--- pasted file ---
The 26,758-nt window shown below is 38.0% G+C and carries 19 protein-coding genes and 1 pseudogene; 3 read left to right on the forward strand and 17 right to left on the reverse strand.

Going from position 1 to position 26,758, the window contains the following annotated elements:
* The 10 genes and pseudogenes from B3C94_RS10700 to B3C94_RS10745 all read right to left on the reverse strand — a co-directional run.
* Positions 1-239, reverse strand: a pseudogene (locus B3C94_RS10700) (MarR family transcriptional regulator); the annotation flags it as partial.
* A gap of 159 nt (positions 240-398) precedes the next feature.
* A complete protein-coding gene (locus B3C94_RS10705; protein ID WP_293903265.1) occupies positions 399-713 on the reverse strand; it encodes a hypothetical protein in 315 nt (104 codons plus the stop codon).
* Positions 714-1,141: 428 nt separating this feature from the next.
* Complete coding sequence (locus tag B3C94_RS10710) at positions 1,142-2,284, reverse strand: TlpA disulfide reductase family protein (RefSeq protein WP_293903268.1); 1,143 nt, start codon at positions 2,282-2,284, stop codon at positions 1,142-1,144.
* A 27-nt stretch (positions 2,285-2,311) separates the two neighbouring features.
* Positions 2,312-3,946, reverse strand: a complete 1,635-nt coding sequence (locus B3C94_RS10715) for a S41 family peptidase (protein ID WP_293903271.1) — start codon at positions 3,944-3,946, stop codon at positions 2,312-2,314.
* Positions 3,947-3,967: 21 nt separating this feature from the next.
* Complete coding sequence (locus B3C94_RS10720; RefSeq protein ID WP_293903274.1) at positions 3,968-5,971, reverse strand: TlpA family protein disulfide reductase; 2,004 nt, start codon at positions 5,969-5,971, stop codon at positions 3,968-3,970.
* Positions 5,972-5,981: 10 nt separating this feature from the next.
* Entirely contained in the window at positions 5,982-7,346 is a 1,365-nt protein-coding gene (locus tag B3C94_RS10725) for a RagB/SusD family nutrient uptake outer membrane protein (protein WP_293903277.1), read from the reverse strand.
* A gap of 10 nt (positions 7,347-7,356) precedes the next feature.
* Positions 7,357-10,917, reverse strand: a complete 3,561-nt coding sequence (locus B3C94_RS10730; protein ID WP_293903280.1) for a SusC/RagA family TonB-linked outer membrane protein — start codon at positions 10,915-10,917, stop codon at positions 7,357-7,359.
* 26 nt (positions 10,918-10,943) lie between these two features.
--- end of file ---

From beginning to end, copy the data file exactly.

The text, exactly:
The 26,758-nt window shown below is 38.0% G+C and carries 19 protein-coding genes and 1 pseudogene; 3 read left to right on the forward strand and 17 right to left on the reverse strand.

Going from position 1 to position 26,758, the window contains the following annotated elements:
* The 10 genes and pseudogenes from B3C94_RS10700 to B3C94_RS10745 all read right to left on the reverse strand — a co-directional run.
* Positions 1-239, reverse strand: a pseudogene (locus B3C94_RS10700) (MarR family transcriptional regulator); the annotation flags it as partial.
* A gap of 159 nt (positions 240-398) precedes the next feature.
* A complete protein-coding gene (locus B3C94_RS10705; protein ID WP_293903265.1) occupies positions 399-713 on the reverse strand; it encodes a hypothetical protein in 315 nt (104 codons plus the stop codon).
* Positions 714-1,141: 428 nt separating this feature from the next.
* Complete coding sequence (locus tag B3C94_RS10710) at positions 1,142-2,284, reverse strand: TlpA disulfide reductase family protein (RefSeq protein WP_293903268.1); 1,143 nt, start codon at positions 2,282-2,284, stop codon at positions 1,142-1,144.
* A 27-nt stretch (positions 2,285-2,311) separates the two neighbouring features.
* Positions 2,312-3,946, reverse strand: a complete 1,635-nt coding sequence (locus B3C94_RS10715) for a S41 family peptidase (protein ID WP_293903271.1) — start codon at positions 3,944-3,946, stop codon at positions 2,312-2,314.
* Positions 3,947-3,967: 21 nt separating this feature from the next.
* Complete coding sequence (locus B3C94_RS10720; RefSeq protein ID WP_293903274.1) at positions 3,968-5,971, reverse strand: TlpA family protein disulfide reductase; 2,004 nt, start codon at positions 5,969-5,971, stop codon at positions 3,968-3,970.
* Positions 5,972-5,981: 10 nt separating this feature from the next.
* Entirely contained in the window at positions 5,982-7,346 is a 1,365-nt protein-coding gene (locus tag B3C94_RS10725) for a RagB/SusD family nutrient uptake outer membrane protein (protein WP_293903277.1), read from the reverse strand.
* A gap of 10 nt (positions 7,347-7,356) precedes the next feature.
* Positions 7,357-10,917, reverse strand: a complete 3,561-nt coding sequence (locus B3C94_RS10730; protein ID WP_293903280.1) for a SusC/RagA family TonB-linked outer membrane protein — start codon at positions 10,915-10,917, stop codon at positions 7,357-7,359.
* 26 nt (positions 10,918-10,943) lie between these two features.